This is taken from the picnic table in our site looking towards the lake. M and R were filtering water when I took this picture. We filtered water twice a day so that we would each have 2-3 liters of water a day to drink, plus enough to cook and wash dishes with.
Now, about our backpacks. T carried about 14 pounds when we added his water for the day. We each carried our own sleeping bag, clothes, extra pair of shoes, and our own water -- plus food. (M and I carried the tents and cooking gear. The picture below shows what T carried: two ziplock bags with his clothes (one for shirts, undies, socks, and one for pants/shorts.) He also carried two dinners (dehydrated minestrone soup and beef strongenoff) and the hot drink bag (instant coffee, tea bags, cocoa bags, creamers, and splenda) and his fishing pole and reel.
R carried similar things to T, but a bit more. His food included some heavier things -- granola bars and oatmeal for each day. He also carried my air mattress, which I'm forever grateful.
After we got our camp squared away, we hit the lake. Both boys went swimming in their skivvies as did all of the other backpackers out on the dock. R stayed in the water for almost an hour and loved running and jumping off the pier. T was in the water too, but got out often to warm up on the dock.
After dinner ("Daisy Farm Tuna Mac" named by M) the boys and I played a mean game of Crazy Eights.
The next day was our day hike up to Mount Ojibiway. It was a little more than six miles round trip. With the incline to get to the top, we were glad that we didn't have our packs with us. M carried T's pack as a daypack for our lunch (PB&J on tortillas) and water. R carried a hip pack with our first aid kit in it.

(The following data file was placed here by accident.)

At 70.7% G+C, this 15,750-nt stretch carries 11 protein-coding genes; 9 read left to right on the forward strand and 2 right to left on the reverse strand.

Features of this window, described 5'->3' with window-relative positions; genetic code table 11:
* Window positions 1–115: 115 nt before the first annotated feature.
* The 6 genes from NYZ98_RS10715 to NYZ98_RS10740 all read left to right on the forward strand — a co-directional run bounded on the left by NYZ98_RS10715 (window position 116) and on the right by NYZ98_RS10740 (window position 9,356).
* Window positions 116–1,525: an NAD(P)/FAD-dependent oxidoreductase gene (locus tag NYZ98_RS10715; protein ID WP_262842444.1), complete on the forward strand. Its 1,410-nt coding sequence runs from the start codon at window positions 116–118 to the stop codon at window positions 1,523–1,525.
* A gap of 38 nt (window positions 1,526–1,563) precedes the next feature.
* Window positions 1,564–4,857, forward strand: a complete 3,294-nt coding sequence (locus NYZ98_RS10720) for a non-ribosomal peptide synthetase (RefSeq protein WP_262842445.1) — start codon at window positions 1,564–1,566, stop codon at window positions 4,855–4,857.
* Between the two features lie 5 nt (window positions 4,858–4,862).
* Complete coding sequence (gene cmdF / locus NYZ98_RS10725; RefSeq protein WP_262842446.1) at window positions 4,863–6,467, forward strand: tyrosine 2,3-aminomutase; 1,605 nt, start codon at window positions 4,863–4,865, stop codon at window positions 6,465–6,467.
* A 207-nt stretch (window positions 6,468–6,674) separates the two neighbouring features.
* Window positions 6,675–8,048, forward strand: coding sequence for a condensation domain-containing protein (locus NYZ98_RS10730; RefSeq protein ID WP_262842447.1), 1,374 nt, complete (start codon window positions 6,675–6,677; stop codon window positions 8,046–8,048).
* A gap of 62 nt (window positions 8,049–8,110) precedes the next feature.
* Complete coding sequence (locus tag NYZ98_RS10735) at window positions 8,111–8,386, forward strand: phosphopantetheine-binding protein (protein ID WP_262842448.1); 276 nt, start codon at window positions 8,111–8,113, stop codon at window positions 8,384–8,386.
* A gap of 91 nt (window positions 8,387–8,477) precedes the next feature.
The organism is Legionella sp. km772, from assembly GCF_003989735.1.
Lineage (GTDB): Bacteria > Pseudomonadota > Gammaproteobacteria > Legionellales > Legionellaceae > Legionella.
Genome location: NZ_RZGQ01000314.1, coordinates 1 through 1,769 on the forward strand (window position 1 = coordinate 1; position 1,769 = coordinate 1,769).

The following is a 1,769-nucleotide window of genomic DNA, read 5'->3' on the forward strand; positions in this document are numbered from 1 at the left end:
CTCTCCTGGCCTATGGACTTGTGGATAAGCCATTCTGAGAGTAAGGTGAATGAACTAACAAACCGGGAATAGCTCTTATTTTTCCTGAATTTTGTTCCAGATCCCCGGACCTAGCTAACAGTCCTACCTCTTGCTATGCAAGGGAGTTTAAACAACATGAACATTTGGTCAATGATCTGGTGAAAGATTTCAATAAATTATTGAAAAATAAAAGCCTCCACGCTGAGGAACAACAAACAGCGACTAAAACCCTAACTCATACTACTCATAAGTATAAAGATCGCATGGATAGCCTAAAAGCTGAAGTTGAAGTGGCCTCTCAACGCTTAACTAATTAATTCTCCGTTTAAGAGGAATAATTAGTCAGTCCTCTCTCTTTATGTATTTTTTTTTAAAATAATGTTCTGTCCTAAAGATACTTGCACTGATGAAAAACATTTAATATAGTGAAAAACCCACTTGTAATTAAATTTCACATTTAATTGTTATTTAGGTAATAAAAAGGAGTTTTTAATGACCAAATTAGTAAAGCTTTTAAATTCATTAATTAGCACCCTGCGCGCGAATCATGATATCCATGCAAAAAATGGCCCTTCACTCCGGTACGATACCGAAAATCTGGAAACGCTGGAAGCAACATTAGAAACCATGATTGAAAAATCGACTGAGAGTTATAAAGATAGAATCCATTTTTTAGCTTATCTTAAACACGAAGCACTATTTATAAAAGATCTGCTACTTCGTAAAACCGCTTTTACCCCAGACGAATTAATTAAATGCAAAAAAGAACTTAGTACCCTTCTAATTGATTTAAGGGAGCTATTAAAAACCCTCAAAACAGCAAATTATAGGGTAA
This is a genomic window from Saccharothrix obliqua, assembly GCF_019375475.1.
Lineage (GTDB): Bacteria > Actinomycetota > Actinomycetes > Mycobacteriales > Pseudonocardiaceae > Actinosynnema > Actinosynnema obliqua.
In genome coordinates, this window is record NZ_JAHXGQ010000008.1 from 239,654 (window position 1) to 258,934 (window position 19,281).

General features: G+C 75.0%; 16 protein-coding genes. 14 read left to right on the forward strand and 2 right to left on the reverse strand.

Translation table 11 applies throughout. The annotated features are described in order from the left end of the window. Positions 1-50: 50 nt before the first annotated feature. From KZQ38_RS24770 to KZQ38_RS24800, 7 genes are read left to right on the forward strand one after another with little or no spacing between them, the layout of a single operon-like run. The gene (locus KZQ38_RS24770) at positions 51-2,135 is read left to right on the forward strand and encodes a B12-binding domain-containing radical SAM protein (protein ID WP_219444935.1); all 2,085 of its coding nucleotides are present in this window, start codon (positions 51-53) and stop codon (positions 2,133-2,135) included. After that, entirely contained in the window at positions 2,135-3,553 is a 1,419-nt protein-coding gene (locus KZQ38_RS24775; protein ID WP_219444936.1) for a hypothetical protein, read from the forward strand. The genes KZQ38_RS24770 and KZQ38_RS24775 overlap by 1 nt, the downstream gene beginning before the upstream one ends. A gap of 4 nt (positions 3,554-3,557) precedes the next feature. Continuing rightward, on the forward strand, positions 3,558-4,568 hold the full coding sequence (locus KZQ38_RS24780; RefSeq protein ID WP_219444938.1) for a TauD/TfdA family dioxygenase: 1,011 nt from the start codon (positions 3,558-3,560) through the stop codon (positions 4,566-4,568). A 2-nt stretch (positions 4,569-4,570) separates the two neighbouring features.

Some times we hiked through swamps, so the forest rangers built these boardwalks, which I loved.
The view from the top was stunning. We could see Canada, which was what the boys were hoping would be the case.
The next day we headed out for our second camp, Three Mile. It was a four mile hike with full packs. The last mile was a BEAR, and the first three miles weren't that easy either. The trail was clearly marked, but there were tons of tree roots and rocks just waiting to twist an ankle. The last mile was up and down over boulders. We were thrilled to arrive at the campsite and even more thrilled to get a shelter right on the water again.
Setting out on the trip at 9 AM, we were all in good spirits. R and T stop for a water break using our hydration bladders in our packs.
A few hours later they weren't so happy and fresh. They hung in there, but were glad to have a break. T rarely got tired, he was always raring to go. R got pretty tired and not so happy at times. Funny how that turned out...
With a little more hiking to do, we made it to our great camping spot for the night.
We woke up to see the sunrise and get an early start the next day. We had showers and comfy beds on our minds, and wanted to get to them as soon as we could. T took this picture of the sunrise at our campsite. Beautiful.
Here's a view of the Lodge from the water - it's very quaint. It looks nicer than it is -- the rooms are like a Motel 6 room. It didn't have a TV, but it had a bath and a shower and two comfy beds. That's all we needed!
Here we are all cleaned up and ready say good bye to the island and take the ferry back to the mainland.